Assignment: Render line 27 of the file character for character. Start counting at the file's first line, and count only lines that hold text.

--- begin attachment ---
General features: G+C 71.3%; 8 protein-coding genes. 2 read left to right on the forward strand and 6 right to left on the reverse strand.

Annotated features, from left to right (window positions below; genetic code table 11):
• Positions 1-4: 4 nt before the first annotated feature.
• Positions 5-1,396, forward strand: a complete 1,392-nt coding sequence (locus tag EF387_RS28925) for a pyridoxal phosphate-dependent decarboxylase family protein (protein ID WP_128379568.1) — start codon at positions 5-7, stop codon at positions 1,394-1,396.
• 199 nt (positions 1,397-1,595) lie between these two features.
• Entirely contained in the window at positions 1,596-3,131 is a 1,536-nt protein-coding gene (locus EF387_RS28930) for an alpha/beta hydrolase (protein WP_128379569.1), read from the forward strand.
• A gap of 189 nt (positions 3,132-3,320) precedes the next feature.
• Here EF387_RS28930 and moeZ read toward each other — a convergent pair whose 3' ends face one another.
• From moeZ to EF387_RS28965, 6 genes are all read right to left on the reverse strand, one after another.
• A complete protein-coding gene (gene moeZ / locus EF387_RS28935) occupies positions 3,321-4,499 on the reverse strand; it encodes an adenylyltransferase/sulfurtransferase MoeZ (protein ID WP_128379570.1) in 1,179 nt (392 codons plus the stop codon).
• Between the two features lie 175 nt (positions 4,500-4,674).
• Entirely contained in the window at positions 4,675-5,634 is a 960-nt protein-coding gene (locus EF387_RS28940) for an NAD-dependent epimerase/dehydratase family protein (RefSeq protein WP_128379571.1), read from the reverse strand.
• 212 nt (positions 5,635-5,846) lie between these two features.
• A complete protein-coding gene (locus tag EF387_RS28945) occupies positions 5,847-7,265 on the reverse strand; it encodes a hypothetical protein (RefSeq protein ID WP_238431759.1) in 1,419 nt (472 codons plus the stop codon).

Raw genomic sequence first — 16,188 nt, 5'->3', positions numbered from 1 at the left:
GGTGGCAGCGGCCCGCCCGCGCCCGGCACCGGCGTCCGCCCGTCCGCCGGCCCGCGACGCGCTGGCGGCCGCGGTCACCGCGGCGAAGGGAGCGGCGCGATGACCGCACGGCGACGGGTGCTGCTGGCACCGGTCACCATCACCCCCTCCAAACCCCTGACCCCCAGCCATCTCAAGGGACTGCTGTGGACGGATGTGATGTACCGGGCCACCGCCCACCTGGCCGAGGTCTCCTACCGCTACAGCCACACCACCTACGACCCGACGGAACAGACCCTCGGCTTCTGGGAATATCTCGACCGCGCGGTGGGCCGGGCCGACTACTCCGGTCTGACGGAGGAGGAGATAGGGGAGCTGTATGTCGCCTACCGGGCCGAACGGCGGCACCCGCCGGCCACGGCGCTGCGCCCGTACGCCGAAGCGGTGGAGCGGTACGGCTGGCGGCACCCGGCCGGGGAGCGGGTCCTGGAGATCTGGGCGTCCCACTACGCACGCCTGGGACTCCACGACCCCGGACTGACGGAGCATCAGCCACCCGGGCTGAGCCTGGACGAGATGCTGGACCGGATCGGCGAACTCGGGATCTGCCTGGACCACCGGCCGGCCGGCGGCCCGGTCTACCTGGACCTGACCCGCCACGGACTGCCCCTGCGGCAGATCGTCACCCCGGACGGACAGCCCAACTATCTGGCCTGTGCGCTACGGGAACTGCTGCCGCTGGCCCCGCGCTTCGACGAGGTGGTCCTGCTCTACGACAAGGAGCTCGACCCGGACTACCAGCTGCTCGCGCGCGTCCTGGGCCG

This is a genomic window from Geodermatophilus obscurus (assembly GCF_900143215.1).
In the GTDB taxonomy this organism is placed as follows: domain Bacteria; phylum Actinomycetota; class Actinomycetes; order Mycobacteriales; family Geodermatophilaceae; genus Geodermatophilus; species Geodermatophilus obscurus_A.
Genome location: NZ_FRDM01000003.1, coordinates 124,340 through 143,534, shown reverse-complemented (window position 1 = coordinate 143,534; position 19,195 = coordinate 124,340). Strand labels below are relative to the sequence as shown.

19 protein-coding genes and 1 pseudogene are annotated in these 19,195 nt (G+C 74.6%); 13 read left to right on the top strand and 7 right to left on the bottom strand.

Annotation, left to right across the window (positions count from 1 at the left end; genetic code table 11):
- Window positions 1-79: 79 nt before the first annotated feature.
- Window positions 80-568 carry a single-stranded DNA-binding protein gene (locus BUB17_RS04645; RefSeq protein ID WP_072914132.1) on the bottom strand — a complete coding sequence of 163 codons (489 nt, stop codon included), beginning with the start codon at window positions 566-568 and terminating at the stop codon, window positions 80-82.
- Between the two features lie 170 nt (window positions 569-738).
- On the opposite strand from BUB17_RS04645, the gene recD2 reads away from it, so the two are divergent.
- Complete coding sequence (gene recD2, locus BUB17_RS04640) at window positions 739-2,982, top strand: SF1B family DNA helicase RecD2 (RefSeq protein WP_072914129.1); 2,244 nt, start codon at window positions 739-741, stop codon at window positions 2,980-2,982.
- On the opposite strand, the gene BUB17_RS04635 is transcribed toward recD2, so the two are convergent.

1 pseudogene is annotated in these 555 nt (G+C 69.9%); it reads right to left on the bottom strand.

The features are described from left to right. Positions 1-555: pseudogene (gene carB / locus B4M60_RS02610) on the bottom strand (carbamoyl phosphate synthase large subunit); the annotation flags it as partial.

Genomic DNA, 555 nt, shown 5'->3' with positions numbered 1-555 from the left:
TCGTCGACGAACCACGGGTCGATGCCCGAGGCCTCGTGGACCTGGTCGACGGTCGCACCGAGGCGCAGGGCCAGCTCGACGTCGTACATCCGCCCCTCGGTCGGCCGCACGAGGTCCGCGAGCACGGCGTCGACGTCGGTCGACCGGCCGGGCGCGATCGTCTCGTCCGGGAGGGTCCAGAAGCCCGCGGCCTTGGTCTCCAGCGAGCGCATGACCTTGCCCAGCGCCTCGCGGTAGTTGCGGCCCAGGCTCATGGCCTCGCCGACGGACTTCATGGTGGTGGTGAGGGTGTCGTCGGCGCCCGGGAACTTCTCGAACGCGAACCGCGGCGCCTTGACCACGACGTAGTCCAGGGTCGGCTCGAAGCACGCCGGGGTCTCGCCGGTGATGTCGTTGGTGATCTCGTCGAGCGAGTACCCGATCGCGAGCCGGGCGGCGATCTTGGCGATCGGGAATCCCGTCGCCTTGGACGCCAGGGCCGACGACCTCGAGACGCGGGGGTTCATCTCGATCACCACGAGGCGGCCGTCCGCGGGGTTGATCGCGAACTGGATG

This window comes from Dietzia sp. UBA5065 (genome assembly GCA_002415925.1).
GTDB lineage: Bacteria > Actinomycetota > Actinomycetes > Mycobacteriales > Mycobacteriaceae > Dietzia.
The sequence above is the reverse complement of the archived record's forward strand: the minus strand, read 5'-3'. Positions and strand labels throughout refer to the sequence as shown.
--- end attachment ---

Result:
- On the opposite strand, the gene BUB17_RS04635 is transcribed toward recD2, so the two are convergent.